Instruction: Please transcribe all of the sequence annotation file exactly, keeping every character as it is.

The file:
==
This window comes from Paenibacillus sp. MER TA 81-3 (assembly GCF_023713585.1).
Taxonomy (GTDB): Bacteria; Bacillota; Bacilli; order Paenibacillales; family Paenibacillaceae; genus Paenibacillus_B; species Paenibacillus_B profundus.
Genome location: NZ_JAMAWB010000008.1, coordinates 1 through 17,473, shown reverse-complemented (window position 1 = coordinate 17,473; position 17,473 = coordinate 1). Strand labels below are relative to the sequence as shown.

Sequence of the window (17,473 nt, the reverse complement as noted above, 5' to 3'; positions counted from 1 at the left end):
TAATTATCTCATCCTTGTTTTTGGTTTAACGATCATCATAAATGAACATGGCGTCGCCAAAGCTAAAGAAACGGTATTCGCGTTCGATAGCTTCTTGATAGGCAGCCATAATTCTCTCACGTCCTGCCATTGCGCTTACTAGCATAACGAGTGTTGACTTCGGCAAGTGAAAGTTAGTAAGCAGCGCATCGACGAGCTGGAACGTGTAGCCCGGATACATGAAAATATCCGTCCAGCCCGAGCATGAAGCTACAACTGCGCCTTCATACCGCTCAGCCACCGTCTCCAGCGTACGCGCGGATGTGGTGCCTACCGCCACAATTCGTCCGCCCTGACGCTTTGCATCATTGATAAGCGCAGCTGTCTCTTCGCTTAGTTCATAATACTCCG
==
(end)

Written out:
This window comes from Paenibacillus sp. MER TA 81-3 (assembly GCF_023713585.1).
Taxonomy (GTDB): Bacteria; Bacillota; Bacilli; order Paenibacillales; family Paenibacillaceae; genus Paenibacillus_B; species Paenibacillus_B profundus.
Genome location: NZ_JAMAWB010000008.1, coordinates 1 through 17,473, shown reverse-complemented (window position 1 = coordinate 17,473; position 17,473 = coordinate 1). Strand labels below are relative to the sequence as shown.

Sequence of the window (17,473 nt, the reverse complement as noted above, 5' to 3'; positions counted from 1 at the left end):
TAATTATCTCATCCTTGTTTTTGGTTTAACGATCATCATAAATGAACATGGCGTCGCCAAAGCTAAAGAAACGGTATTCGCGTTCGATAGCTTCTTGATAGGCAGCCATAATTCTCTCACGTCCTGCCATTGCGCTTACTAGCATAACGAGTGTTGACTTCGGCAAGTGAAAGTTAGTAAGCAGCGCATCGACGAGCTGGAACGTGTAGCCCGGATACATGAAAATATCCGTCCAGCCCGAGCATGAAGCTACAACTGCGCCTTCATACCGCTCAGCCACCGTCTCCAGCGTACGCGCGGATGTGGTGCCTACCGCCACAATTCGTCCGCCCTGACGCTTTGCATCATTGATAAGCGCAGCTGTCTCTTCGCTTAGTTCATAATACTCCG